This past week DACA (Deferred Action for Childhood Arrivals)Da was brought before the U.S. Supreme Court, after being rescinded over two years ago. While many are unsure of what the outcome will be for DACA, it is certainly a lesson to leaders on how to press through with a vision against all odds.
The high court hearing is set to determine the future of the DACA program.
DACA has granted temporary protection from deportation to approximately 700,000 young people across the nation. These are people who have only ever known America to be home.
An end to DACA would impact both those protected by DACA as well as the millions of young undocumented immigrants, known as "Dreamers," with the risk of deportation.
The protection over their lives that has extended this far has only been due to advocates who have caught hold of this vision and continue to fight for these lives.
Since DACA’s 2017 recission, hundreds of thousands have been sent into what has been referred to as "psychological warfare," throwing people into the fear of being torn from loved ones — even deported.
As so many lives are on the line, it has compelled many to support these individuals who remain powerless to defend and protect themselves. The stakes for the existence of DACA throughout this case are high. The threat they all face has spurred many to see this dream through so these young people could remain in the United States.
When a vision and passion are large enough, and when the stakes are high enough, each can have extraordinary impacts. Visions about DACA's longevity require an extensive amount of tenacity, determination, and commitment to the goal.
Here are six ways leaders can see a vision through against all odds:
1. They Remain Focused on the Dream. When all the odds may seem against your goal, it requires all of your attention. If no one else is passionate to see this vision through, it may call for more of your time as a leader than most issues. You will need to give the matter all of your attention until your team is able to adopt your passion as well.
2. They Don’t See Problems, Only Solutions. While issues such as the rescinding of DACA are certainly a great problem for over 700,000, those who are able to lead to a resolve only keep their minds on what is possible, rather than on what many may claim to be inevitable. Optimism, even within our internal dialogue, has a great impact on our outcomes.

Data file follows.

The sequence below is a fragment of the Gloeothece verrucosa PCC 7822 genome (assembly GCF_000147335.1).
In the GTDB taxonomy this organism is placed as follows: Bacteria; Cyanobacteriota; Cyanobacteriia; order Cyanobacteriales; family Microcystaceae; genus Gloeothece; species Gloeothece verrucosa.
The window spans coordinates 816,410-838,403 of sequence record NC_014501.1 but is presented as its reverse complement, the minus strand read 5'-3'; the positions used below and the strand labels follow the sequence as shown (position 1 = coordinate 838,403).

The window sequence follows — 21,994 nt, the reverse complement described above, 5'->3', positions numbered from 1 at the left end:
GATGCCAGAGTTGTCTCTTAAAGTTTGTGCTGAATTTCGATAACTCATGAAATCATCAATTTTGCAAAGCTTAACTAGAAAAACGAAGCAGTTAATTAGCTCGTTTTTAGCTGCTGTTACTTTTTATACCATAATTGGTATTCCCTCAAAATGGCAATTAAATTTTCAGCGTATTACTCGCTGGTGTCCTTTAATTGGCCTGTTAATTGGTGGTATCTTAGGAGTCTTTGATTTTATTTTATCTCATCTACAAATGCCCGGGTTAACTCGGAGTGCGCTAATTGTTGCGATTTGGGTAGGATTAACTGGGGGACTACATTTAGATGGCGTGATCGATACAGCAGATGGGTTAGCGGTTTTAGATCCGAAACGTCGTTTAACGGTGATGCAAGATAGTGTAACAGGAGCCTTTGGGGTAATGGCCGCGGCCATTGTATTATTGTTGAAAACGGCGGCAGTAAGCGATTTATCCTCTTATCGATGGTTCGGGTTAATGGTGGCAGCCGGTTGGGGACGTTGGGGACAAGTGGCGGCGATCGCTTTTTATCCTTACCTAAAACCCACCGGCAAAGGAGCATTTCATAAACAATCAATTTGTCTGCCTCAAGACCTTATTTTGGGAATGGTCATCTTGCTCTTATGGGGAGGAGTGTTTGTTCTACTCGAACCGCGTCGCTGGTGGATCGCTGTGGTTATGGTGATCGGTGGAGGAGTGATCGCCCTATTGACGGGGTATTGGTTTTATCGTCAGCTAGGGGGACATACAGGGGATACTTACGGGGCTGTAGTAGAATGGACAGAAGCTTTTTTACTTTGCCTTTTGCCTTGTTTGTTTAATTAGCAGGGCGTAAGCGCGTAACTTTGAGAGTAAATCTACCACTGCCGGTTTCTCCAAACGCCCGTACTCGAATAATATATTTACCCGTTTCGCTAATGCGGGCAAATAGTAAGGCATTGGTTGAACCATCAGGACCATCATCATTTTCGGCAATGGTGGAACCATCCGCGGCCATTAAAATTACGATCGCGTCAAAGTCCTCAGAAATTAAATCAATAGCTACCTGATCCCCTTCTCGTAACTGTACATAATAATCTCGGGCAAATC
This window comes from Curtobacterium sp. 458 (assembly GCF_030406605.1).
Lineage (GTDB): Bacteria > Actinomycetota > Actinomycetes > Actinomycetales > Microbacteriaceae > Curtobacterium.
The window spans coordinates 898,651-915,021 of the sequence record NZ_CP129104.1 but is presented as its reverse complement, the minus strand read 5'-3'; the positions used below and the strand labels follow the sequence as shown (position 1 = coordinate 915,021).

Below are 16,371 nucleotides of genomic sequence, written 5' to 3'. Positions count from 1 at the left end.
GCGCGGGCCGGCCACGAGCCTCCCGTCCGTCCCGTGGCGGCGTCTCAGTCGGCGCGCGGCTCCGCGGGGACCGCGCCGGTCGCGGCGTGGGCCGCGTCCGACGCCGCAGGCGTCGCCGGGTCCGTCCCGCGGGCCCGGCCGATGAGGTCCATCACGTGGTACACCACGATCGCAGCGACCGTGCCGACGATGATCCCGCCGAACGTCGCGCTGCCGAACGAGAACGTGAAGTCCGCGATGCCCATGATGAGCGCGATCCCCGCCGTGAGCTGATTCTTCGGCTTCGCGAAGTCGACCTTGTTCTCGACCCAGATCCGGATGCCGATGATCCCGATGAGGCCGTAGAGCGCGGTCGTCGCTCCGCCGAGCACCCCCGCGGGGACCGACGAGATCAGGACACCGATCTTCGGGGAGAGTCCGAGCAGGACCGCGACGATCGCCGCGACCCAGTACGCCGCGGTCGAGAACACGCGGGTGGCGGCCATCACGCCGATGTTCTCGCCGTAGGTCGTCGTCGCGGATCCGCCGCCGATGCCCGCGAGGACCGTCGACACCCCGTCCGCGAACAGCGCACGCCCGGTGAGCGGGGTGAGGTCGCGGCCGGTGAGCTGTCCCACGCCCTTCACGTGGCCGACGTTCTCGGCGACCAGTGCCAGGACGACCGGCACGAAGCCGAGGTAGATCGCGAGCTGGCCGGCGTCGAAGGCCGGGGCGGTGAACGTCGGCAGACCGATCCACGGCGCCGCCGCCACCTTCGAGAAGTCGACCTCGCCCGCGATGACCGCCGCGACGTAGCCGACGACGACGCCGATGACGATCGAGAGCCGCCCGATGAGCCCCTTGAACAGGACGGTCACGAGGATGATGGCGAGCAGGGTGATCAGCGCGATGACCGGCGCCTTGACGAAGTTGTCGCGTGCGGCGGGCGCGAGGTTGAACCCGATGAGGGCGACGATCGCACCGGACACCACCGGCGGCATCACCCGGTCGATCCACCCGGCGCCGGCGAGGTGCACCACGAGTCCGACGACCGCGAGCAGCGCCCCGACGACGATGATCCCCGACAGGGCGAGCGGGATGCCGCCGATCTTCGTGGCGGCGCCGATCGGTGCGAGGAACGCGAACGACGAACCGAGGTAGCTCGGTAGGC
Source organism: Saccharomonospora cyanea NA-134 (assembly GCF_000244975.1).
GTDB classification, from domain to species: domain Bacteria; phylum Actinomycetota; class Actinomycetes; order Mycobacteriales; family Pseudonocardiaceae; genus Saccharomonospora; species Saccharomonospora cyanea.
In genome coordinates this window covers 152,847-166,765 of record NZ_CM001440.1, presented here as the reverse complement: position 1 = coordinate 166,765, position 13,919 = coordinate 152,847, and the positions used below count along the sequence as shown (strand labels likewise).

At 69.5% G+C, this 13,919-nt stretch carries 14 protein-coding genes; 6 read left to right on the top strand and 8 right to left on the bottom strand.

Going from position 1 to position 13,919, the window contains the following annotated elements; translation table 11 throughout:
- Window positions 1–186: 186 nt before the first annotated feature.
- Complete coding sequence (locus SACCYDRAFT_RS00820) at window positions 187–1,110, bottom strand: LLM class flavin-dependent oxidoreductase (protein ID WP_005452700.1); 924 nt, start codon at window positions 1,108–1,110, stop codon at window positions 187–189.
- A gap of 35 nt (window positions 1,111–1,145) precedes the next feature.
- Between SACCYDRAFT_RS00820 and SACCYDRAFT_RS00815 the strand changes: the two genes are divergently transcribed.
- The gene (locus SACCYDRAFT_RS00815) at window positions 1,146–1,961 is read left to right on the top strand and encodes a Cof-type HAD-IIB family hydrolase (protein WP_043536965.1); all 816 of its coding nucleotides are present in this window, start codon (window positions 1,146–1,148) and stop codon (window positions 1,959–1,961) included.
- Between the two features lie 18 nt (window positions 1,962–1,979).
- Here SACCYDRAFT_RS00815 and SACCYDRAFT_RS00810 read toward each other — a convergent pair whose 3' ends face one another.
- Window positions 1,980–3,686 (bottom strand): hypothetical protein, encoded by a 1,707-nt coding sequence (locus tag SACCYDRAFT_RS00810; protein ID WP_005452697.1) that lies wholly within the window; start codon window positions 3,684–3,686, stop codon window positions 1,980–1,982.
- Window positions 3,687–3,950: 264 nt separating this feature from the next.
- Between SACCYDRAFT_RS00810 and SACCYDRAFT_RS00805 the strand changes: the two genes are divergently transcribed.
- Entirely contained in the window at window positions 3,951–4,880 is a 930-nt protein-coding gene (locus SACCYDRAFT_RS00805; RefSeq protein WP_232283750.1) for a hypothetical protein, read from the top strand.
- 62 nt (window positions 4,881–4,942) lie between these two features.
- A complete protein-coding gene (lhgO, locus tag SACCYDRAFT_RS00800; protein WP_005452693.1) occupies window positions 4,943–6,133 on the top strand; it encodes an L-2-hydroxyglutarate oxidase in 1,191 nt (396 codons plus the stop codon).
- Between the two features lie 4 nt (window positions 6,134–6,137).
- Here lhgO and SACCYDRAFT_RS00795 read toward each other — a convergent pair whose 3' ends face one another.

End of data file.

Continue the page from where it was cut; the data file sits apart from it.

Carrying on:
3. They Cultivate Allies. Smart visionaries cultivate partners and allies who will help them see the goal through. Not only will you need all the support you can get, but the additional voices of confidence will increase your ability to complete the vision.
4. They Inspire Loyalty and Trust Among Their Teams. Just as your optimism impacts those helping you work towards your goal, watching you push against the odds will inspire others. As each individual faces different obstacles in life, your consistency will heighten their confidence
5. They Allow Mistakes to Propel Them. They do not allow mistakes to trip them up. They don’t become consumed by their mistakes, but rather use them to their advantage to push ahead.
6. They Remain Tenacious in Their Belief, Even When It Doesn’t Seem Conceivable. Ultimately, seemingly impossible goals are achieved because someone believed it was possible. If you don’t believe it and don’t pursue it tenaciously, you will easily give up. What we believe in has more power over what we are capable of than we realize.
Most of us have more potential than we ever tap into. Often, these goals are the ones that develop us the most, if we let them. Regardless of your goal or vision, the act of pursuing it will no doubt impact you as much as it will impact those who you are seeking to influence.
Dr. Kent Ingle serves as the President of Southeastern University in Lakeland, Florida, and is the author of "Framework Leadership." A champion of innovative educational design, Ingle is the president of one of the fastest growing private universities in the nation. As president, Ingle founded the American Center for Political Leadership at the university and is also a founding member of the Presidents’ Alliance on Higher Education and Immigration. Before becoming Southeastern’s president in 2011, Ingle held leadership positions in higher education and the nonprofit sector in Los Angeles, Chicago, and Seattle. Ingle is the author of several leadership books and the creator of the Framework Leadership podcast. He currently serves on the board of the Florida Chamber of Commerce Foundation. To read more of his reports — Click Here Now.
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